Yeah, the anti-vax crowd loves to hate on the flu vaccine as completely useless. They apparently can’t read the research or accept the reality that for a virus that mutates so readily that we haven’t yet nailed down a target that doesn’t change. Universal vaccine has been in the works for a long time now and I am ever hopeful but I want to see the trial data before I get my hopes up too high. Yeah I feel for those with no family/friends to help them out during an illness. My sister got what was probably norovirus and her coworkers ended up dropping off a care package of Gatorade, soup, and crackers on her doorstep.

Speaking of Helix, I saw the first episode. It started with an interesting premise, but quickly got lost in a see of absurdity.

@Kiiri

Universal vaccine has been in the works for a long time now and I am ever hopeful but I want to see the trial data before I get my hopes up too high.

It will be available in “5 to 10 years”.

Don’t have the data they got it from, but at the news conference in my state about the state of the flu season there was a comment that very often the viruses as the season wears on tend to differ from the early season strains and those strains are currently still a match for the vaccine.

Well, antigenic drift is when the targeted antigen, hemagglutinin (HA), changes a bit, such that it may no longer be recognized by antibodies against the parental HA.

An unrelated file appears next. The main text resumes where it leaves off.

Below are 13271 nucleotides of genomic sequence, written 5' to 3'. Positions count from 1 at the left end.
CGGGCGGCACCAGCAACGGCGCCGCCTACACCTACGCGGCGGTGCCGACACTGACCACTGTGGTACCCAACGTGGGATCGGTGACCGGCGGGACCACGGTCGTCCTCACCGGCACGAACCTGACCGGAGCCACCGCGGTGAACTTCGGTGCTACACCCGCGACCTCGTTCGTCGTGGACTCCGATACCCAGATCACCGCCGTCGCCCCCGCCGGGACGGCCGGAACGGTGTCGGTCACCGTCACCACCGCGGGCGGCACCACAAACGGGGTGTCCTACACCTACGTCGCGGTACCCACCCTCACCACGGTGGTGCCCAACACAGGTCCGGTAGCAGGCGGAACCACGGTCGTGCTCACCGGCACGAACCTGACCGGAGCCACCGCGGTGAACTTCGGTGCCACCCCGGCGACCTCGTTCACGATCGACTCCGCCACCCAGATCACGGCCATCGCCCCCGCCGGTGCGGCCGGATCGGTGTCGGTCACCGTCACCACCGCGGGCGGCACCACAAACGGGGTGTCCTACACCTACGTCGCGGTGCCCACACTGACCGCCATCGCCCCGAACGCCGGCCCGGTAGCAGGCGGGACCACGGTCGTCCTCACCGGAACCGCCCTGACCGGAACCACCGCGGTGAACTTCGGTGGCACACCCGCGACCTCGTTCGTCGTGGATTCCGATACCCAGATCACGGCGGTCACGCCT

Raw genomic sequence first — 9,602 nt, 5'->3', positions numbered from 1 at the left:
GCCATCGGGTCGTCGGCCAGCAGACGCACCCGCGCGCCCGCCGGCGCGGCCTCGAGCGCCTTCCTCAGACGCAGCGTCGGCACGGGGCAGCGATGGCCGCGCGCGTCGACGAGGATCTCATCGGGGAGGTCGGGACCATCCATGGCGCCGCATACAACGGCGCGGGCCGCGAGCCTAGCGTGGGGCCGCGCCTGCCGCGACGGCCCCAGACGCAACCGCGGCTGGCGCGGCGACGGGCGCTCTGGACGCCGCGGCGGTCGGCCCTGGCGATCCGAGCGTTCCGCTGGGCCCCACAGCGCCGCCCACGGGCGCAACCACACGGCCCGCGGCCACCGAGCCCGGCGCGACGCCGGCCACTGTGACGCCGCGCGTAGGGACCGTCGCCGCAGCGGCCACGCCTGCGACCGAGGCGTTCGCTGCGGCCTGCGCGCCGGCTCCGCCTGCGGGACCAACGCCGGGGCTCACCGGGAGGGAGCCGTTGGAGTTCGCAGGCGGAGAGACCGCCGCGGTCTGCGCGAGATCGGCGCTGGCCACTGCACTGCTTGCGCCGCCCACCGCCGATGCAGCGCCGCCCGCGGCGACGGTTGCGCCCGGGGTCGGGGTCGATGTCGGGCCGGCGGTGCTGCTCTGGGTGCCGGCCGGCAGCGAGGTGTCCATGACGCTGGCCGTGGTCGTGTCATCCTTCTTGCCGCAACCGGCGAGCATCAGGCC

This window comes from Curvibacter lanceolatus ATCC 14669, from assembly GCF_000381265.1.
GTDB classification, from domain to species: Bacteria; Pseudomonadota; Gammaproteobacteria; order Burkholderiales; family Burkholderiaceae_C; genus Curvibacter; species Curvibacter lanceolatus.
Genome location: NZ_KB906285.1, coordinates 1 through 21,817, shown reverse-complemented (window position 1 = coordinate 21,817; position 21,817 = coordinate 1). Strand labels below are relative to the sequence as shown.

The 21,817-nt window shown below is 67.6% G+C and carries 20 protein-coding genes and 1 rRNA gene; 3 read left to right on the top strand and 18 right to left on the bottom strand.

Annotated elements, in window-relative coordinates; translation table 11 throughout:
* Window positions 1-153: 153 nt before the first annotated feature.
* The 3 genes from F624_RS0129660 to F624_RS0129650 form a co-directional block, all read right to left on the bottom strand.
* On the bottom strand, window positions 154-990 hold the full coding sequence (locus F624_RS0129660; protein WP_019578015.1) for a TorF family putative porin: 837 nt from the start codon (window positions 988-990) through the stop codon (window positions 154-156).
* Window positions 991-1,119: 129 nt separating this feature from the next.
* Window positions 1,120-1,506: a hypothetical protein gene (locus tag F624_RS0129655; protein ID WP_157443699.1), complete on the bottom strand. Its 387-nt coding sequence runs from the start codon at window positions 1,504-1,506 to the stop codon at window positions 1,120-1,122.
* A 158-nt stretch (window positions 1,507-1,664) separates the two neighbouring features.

Genetic drift is (essentially) evolution at random, i.e. in the absence of natural selection. The CDC site mentions genetic changes, but that’s not genetic drift.

I grant that antigenic drift might occur via genetic drift, but only when the changes in HA had no selective advantage for the virus. Certainly possible, but probably not the norm, in my guess. More likely is that changes in antigenicity spread in viral populations precisely because they do offer a selective advantage. they allow the virus to infect individuals whose immune systems would likely kill any virus with the previous version of HA. And if there’s a selective advantage (or disadvantage), it’s not genetic drift.